Method, Practice, and the Unity of Scientia in Descartes’s Regulae

Journal of Early Modern Studies 4 (2):93-110 (2015)
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For most commentators, the universality of Descartes’s method goes hand in hand with the uniformity with which it must be applied to any problem in any science. I will henceforth refer to this as the Uniformity Thesis. Finding themselves unable to identify such a uniformly applied method in any of Descartes’s extant treatises, many readers of Descartes have been led to conclude that Descartes’s method played little or no role in Cartesian science. My principle argument will be that Descartes did not, in fact, accept the Uniformity Thesis, and that the relevant textual evidence strongly suggests that he denied it. For Descartes, the method is universal, and can be employed to discover scientia, not because it can or ought to be uniformly applied to any problem in any science, but rather because practice in the method habituates the human ingenium to be sensitive to diff erent kinds of problem, such that the procedure for constructing and resolving a problem can, within definable limits, vary from application to application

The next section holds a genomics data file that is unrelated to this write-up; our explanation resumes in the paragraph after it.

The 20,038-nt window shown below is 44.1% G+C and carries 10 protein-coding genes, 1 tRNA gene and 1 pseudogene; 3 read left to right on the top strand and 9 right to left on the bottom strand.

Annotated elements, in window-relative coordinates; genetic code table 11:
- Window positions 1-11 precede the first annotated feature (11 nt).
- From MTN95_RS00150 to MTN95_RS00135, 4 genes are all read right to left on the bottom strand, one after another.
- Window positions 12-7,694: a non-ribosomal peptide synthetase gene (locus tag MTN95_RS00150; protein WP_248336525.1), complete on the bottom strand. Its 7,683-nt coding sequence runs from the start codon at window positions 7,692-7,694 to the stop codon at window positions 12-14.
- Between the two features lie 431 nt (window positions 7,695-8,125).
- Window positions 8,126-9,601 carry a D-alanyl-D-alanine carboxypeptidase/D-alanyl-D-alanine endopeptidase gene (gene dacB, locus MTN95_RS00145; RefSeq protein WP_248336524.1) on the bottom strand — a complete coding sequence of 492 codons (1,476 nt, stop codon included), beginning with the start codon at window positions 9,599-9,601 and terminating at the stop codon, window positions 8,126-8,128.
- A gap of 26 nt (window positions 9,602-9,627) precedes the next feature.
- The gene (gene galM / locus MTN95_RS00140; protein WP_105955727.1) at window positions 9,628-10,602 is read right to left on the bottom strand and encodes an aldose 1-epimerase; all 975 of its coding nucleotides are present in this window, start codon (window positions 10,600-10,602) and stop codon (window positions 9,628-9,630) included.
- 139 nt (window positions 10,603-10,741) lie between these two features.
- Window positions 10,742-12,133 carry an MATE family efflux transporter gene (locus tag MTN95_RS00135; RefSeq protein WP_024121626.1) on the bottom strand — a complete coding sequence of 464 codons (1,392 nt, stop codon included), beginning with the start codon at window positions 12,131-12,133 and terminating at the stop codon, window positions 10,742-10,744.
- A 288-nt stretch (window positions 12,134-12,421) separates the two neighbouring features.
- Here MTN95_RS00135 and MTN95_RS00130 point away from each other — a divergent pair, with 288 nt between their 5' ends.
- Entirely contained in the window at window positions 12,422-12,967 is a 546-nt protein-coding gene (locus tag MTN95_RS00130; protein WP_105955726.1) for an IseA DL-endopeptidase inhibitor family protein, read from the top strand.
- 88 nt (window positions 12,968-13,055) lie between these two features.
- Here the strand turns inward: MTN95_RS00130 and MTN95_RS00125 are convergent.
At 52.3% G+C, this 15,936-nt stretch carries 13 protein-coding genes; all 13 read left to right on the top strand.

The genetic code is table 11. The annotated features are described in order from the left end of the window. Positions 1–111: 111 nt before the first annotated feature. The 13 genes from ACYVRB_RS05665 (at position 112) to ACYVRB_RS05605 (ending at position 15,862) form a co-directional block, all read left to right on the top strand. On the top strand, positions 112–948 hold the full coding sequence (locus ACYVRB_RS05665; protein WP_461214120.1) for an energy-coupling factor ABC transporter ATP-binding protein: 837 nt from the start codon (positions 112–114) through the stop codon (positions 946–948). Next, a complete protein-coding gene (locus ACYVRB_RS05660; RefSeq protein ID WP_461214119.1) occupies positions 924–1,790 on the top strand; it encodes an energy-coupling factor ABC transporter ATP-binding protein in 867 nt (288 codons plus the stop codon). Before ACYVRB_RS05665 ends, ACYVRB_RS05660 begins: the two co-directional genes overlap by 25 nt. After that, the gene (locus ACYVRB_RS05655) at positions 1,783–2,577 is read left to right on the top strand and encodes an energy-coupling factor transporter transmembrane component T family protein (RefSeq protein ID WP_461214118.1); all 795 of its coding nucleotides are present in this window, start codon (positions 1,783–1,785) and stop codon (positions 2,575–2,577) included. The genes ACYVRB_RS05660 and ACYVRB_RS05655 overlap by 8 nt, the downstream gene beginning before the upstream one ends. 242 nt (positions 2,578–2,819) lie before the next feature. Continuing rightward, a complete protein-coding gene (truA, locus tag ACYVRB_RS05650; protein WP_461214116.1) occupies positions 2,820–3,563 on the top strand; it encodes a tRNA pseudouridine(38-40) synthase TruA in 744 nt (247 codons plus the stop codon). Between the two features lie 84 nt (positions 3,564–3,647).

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Tarek Dika
Johns Hopkins University

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